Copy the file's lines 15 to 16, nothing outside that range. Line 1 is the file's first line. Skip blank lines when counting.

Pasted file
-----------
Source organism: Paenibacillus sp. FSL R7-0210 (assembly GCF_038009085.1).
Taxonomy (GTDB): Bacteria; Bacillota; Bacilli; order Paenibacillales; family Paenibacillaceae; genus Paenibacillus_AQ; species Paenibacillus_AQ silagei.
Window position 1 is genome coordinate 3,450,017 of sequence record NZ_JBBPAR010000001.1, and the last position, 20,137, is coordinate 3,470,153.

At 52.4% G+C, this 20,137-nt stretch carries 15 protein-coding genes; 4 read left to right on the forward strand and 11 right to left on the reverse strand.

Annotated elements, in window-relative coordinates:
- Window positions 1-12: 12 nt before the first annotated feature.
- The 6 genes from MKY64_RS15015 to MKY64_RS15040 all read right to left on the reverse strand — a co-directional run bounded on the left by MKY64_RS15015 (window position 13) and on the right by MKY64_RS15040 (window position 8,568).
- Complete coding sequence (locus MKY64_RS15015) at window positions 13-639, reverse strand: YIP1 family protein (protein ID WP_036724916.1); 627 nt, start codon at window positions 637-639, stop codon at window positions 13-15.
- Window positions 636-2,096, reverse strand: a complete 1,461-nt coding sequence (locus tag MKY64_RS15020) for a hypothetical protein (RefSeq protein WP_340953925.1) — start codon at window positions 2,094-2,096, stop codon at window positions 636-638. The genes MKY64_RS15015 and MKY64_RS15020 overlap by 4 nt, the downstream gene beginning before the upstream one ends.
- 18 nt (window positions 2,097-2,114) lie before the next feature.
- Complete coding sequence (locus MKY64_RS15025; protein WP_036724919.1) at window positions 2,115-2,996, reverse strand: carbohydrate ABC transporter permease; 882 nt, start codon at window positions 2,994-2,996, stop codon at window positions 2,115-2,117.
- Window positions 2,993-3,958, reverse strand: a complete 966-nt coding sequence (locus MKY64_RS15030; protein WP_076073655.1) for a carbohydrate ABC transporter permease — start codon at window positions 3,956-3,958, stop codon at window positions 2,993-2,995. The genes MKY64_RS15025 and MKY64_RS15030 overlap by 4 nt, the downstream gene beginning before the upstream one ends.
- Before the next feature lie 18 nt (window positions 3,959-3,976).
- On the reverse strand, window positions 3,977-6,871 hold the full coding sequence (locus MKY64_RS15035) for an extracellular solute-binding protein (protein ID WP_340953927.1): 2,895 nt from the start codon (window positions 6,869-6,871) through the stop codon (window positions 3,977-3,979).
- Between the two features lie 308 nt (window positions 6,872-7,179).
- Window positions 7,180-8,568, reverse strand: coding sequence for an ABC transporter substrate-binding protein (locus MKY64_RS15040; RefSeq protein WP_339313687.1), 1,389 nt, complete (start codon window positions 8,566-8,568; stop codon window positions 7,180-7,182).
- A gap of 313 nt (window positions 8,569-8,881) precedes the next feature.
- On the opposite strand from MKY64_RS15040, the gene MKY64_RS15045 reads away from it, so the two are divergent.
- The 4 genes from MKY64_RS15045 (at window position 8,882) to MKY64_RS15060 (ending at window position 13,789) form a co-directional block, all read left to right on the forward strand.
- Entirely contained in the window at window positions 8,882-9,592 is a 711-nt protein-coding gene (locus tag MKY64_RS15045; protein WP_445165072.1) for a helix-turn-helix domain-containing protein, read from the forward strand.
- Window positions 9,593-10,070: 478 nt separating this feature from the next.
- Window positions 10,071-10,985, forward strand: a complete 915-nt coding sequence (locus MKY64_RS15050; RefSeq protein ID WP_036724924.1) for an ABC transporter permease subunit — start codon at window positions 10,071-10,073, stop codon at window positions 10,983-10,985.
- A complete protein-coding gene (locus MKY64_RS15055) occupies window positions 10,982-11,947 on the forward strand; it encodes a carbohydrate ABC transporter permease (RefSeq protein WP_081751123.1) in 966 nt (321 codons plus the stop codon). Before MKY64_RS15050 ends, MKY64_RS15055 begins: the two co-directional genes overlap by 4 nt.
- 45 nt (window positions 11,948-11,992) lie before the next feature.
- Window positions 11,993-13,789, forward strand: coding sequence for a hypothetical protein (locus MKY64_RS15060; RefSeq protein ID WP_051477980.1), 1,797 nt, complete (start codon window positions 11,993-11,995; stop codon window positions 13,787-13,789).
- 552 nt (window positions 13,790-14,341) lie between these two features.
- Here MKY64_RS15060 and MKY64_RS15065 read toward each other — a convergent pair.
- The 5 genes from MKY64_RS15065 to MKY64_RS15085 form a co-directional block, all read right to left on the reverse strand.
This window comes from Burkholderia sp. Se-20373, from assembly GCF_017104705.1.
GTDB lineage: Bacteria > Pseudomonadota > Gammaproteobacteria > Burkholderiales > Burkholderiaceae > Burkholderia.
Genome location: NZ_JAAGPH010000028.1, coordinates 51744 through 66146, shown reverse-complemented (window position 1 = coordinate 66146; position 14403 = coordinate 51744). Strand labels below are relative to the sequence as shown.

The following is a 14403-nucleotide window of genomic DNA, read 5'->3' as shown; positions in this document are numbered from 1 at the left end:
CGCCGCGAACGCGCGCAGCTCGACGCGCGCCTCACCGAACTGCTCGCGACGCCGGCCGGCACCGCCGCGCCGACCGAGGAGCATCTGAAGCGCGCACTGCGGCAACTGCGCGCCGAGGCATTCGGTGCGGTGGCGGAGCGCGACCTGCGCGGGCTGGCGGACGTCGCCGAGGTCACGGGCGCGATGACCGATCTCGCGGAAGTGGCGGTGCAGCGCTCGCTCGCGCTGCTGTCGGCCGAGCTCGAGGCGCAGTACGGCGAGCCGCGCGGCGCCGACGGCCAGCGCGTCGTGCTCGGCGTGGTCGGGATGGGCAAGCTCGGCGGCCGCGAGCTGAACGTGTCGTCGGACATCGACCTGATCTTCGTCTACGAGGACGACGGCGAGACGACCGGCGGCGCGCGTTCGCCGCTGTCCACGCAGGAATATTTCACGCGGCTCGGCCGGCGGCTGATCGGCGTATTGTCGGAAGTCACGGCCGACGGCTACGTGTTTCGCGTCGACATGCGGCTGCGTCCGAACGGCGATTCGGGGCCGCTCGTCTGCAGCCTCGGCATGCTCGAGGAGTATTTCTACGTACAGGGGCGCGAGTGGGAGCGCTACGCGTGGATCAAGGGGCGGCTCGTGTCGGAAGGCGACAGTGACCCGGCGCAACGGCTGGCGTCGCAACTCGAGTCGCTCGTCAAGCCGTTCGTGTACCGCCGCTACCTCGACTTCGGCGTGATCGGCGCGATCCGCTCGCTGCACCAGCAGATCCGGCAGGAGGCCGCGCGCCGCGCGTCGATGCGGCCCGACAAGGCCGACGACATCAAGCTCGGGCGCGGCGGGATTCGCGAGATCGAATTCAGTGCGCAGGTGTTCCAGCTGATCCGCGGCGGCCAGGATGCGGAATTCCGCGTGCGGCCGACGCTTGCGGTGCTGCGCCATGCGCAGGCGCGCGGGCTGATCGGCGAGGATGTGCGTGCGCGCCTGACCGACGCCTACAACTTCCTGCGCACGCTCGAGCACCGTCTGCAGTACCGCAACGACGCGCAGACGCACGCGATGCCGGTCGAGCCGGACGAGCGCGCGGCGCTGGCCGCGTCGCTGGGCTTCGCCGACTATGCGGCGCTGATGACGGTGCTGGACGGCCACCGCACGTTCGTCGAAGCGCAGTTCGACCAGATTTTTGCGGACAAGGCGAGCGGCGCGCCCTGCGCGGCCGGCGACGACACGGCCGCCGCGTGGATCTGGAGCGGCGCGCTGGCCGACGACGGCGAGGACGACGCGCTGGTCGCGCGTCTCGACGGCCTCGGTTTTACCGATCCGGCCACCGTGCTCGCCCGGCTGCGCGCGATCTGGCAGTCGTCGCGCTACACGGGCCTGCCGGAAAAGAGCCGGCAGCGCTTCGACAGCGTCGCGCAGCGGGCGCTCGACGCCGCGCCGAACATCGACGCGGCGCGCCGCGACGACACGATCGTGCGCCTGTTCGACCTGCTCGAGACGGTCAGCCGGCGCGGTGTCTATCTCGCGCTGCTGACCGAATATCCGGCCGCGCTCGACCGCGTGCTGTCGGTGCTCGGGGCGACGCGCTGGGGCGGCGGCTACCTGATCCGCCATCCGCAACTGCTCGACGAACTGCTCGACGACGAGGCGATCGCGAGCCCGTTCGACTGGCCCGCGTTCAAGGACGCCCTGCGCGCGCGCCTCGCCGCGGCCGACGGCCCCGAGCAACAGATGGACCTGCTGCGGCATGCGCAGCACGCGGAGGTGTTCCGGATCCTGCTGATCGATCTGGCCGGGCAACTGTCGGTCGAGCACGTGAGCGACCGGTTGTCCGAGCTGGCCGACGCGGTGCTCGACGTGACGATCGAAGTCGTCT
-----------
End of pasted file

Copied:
- Between the two features lie 308 nt (window positions 6,872-7,179).
- Window positions 7,180-8,568, reverse strand: coding sequence for an ABC transporter substrate-binding protein (locus MKY64_RS15040; RefSeq protein WP_339313687.1), 1,389 nt, complete (start codon window positions 8,566-8,568; stop codon window positions 7,180-7,182).